Human Rights Watch wants a kinder, gentler Wal-Mart. In a recently released 210-page report, it takes the giant retailer to the woodshed for its “sophisticated and determined strategy to prevent union activity at its US stores,” concluding that while Wal-Mart’s tactics “largely comport with US law…many workers fear expressing pro-union views or even questioning Wal-Mart’s anti-union bias.”
Oh my. Wal-Mart doesn’t want to be unionized so it’s fighting back. And it has the audacity to be “aggressive,” whereas Human Rights Watch prefers that company management “remain neutral during union organizing campaigns.” That sounds fair: union leaders organize and Wal-Mart does nothing.
Given that I have no client in the long-running Wal-Mart wars, my issue is not whether the union organizing campaign prevails or fails. Rather, it is a rejection of what’s really at the core of the Human Rights Watch report and many others like it — the belief that it is immoral for businesses to defend themselves. The intent of the report is less to reveal alleged Wal-Mart abuses than it is to shame the company into submission. Its premise is the illegitimacy of assertive self-interest when exercised by a large, profitable enterprise.
I hope Wal-Mart continues to fight back, because far too many large companies today crumble at the slightest hint of agenda-driven controversy. It is easy to see why. Anti-corporate activism, ironically, has become big business. Foundations, so-called non-governmental organizations, unions and trial attorneys collectively have literally billions of dollars in assets to apply to — and gain from — corporate pressure campaigns. The power struggles between big companies and their detractors are no longer David versus Goliath, they are Goliath versus Goliath. Very few CEOs today have the stomach, or the support of their boards, to commit their companies to fighting costly wars of attrition with such well-resourced critics. Wal-Mart is the exception in that has both the stomach and pocketbook to mount a counter-offensive.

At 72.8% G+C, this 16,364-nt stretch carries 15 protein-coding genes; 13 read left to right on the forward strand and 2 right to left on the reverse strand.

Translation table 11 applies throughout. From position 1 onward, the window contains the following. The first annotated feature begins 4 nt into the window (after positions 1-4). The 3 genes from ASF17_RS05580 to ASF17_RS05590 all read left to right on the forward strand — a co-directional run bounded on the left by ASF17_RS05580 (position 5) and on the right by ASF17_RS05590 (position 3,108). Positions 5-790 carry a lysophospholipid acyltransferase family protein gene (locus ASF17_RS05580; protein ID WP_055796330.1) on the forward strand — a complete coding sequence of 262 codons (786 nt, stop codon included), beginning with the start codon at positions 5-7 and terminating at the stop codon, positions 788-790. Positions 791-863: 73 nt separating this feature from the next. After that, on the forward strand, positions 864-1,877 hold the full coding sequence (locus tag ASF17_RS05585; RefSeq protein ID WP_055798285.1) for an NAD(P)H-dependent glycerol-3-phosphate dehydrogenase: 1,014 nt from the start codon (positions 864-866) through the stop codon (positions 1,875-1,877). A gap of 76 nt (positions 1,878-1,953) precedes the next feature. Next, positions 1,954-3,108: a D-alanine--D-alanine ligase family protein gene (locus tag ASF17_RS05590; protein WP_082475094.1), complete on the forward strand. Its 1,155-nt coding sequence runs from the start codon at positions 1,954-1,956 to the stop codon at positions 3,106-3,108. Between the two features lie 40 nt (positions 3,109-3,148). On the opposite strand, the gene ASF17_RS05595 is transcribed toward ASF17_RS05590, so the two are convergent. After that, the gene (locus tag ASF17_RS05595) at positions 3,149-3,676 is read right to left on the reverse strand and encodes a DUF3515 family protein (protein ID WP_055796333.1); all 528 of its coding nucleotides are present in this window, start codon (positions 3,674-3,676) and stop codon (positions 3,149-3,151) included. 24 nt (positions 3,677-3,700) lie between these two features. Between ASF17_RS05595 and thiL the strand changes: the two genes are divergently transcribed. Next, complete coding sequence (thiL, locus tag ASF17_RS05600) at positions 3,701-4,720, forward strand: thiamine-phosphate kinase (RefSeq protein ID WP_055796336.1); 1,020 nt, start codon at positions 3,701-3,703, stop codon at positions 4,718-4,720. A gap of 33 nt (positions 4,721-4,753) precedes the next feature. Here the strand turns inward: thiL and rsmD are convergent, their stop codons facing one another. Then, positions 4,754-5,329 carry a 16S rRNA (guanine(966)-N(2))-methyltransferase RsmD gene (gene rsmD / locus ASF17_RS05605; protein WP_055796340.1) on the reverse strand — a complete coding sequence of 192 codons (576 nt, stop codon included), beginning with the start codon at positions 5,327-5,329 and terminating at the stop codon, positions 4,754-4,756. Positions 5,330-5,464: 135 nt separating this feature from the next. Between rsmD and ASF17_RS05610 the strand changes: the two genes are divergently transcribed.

Of course, not all companies are innocent as charged and not all pressure campaigns are baseless. But neither should large companies allow themselves to become pinatas simply because the easiest way out is capitulation. In today’s scandal-driven environment silence equals guilt. Playing defense is for losers. It is eat or be eaten. Yes, you stick to the facts and you play by the rules. But as one park ranger once advised, “The first rule of survival is to never look like food.” And a lot of companies today are looking like an all-you-can-eat buffet.
My advice for businesses under fire is, first, to distinguish between a whoops-we-made-a-mistake crisis and an agenda-driven attack. A crisis requires that you fix the problem and communicate effectively; an attack calls for a robust counter-initiative.
Second, don’t automatically assign the challenge to your public relations department. Brilliant as they may be at driving up your positives, most PR people can’t get their heads around the notion that not everyone is a “stakeholder” and the answer is not always more “outreach.” The most applicable discipline in these situations is electoral politics, not PR.
Third, mobilize your base. Businesses today tend to spend all of their time appeasing their critics and virtually none nurturing their supporters — the groups and individuals who believe in free markets, consumer choice, and technological progress.
At the end of the day, not all corporate-critics deserve their perch on the moral high-ground, and not all businesses are in need of a sound public flogging. But unless more of them stand up to their critics the way Wal-Mart does, the marketplace of ideas becomes very one-sided. And whose interest does that really serve?